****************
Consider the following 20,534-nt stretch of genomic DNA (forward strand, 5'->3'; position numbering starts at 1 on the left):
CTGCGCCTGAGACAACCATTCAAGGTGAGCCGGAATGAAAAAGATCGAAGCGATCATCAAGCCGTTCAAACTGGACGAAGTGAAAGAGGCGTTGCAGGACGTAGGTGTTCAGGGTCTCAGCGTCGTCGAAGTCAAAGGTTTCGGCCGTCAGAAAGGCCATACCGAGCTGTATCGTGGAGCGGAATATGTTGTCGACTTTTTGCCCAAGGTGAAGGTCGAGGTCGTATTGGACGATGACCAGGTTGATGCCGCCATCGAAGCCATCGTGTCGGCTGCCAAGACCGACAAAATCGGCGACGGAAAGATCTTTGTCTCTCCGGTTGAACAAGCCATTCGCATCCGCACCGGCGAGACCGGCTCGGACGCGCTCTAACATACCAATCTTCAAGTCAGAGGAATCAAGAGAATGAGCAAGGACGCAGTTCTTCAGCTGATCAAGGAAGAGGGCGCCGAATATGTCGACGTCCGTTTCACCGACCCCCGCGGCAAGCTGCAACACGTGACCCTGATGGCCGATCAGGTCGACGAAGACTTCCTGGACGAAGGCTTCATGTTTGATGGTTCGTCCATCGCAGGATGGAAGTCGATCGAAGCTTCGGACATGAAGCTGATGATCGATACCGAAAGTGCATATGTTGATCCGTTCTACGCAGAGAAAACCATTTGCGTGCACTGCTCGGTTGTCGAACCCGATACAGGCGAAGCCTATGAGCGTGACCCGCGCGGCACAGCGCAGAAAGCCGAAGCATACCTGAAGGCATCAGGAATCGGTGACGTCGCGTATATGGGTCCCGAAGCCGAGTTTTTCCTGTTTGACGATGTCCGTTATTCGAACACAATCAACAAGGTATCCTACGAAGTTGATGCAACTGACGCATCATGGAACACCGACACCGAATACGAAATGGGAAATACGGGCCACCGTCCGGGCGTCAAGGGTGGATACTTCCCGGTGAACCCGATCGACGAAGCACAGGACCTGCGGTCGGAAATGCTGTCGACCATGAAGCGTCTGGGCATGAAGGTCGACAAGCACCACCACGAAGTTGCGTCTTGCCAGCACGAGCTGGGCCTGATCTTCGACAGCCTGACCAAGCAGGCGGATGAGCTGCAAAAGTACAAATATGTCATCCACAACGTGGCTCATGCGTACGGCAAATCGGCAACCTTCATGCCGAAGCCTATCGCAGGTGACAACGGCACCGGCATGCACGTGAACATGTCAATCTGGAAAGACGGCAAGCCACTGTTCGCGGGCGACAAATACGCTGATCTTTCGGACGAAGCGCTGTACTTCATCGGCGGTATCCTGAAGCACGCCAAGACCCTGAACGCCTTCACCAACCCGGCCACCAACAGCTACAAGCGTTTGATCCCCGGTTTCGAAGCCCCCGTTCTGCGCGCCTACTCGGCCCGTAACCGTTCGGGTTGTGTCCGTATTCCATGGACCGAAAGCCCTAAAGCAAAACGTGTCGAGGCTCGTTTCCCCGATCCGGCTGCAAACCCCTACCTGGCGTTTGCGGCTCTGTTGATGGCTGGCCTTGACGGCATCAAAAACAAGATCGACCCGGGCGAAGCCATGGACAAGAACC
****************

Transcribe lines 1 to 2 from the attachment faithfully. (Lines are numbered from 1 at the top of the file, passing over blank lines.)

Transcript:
Consider the following 20,534-nt stretch of genomic DNA (forward strand, 5'->3'; position numbering starts at 1 on the left):
CTGCGCCTGAGACAACCATTCAAGGTGAGCCGGAATGAAAAAGATCGAAGCGATCATCAAGCCGTTCAAACTGGACGAAGTGAAAGAGGCGTTGCAGGACGTAGGTGTTCAGGGTCTCAGCGTCGTCGAAGTCAAAGGTTTCGGCCGTCAGAAAGGCCATACCGAGCTGTATCGTGGAGCGGAATATGTTGTCGACTTTTTGCCCAAGGTGAAGGTCGAGGTCGTATTGGACGATGACCAGGTTGATGCCGCCATCGAAGCCATCGTGTCGGCTGCCAAGACCGACAAAATCGGCGACGGAAAGATCTTTGTCTCTCCGGTTGAACAAGCCATTCGCATCCGCACCGGCGAGACCGGCTCGGACGCGCTCTAACATACCAATCTTCAAGTCAGAGGAATCAAGAGAATGAGCAAGGACGCAGTTCTTCAGCTGATCAAGGAAGAGGGCGCCGAATATGTCGACGTCCGTTTCACCGACCCCCGCGGCAAGCTGCAACACGTGACCCTGATGGCCGATCAGGTCGACGAAGACTTCCTGGACGAAGGCTTCATGTTTGATGGTTCGTCCATCGCAGGATGGAAGTCGATCGAAGCTTCGGACATGAAGCTGATGATCGATACCGAAAGTGCATATGTTGATCCGTTCTACGCAGAGAAAACCATTTGCGTGCACTGCTCGGTTGTCGAACCCGATACAGGCGAAGCCTATGAGCGTGACCCGCGCGGCACAGCGCAGAAAGCCGAAGCATACCTGAAGGCATCAGGAATCGGTGACGTCGCGTATATGGGTCCCGAAGCCGAGTTTTTCCTGTTTGACGATGTCCGTTATTCGAACACAATCAACAAGGTATCCTACGAAGTTGATGCAACTGACGCATCATGGAACACCGACACCGAATACGAAATGGGAAATACGGGCCACCGTCCGGGCGTCAAGGGTGGATACTTCCCGGTGAACCCGATCGACGAAGCACAGGACCTGCGGTCGGAAATGCTGTCGACCATGAAGCGTCTGGGCATGAAGGTCGACAAGCACCACCACGAAGTTGCGTCTTGCCAGCACGAGCTGGGCCTGATCTTCGACAGCCTGACCAAGCAGGCGGATGAGCTGCAAAAGTACAAATATGTCATCCACAACGTGGCTCATGCGTACGGCAAATCGGCAACCTTCATGCCGAAGCCTATCGCAGGTGACAACGGCACCGGCATGCACGTGAACATGTCAATCTGGAAAGACGGCAAGCCACTGTTCGCGGGCGACAAATACGCTGATCTTTCGGACGAAGCGCTGTACTTCATCGGCGGTATCCTGAAGCACGCCAAGACCCTGAACGCCTTCACCAACCCGGCCACCAACAGCTACAAGCGTTTGATCCCCGGTTTCGAAGCCCCCGTTCTGCGCGCCTACTCGGCCCGTAACCGTTCGGGTTGTGTCCGTATTCCATGGACCGAAAGCCCTAAAGCAAAACGTGTCGAGGCTCGTTTCCCCGATCCGGCTGCAAACCCCTACCTGGCGTTTGCGGCTCTGTTGATGGCTGGCCTTGACGGCATCAAAAACAAGATCGACCCGGGCGAAGCCATGGACAAGAACC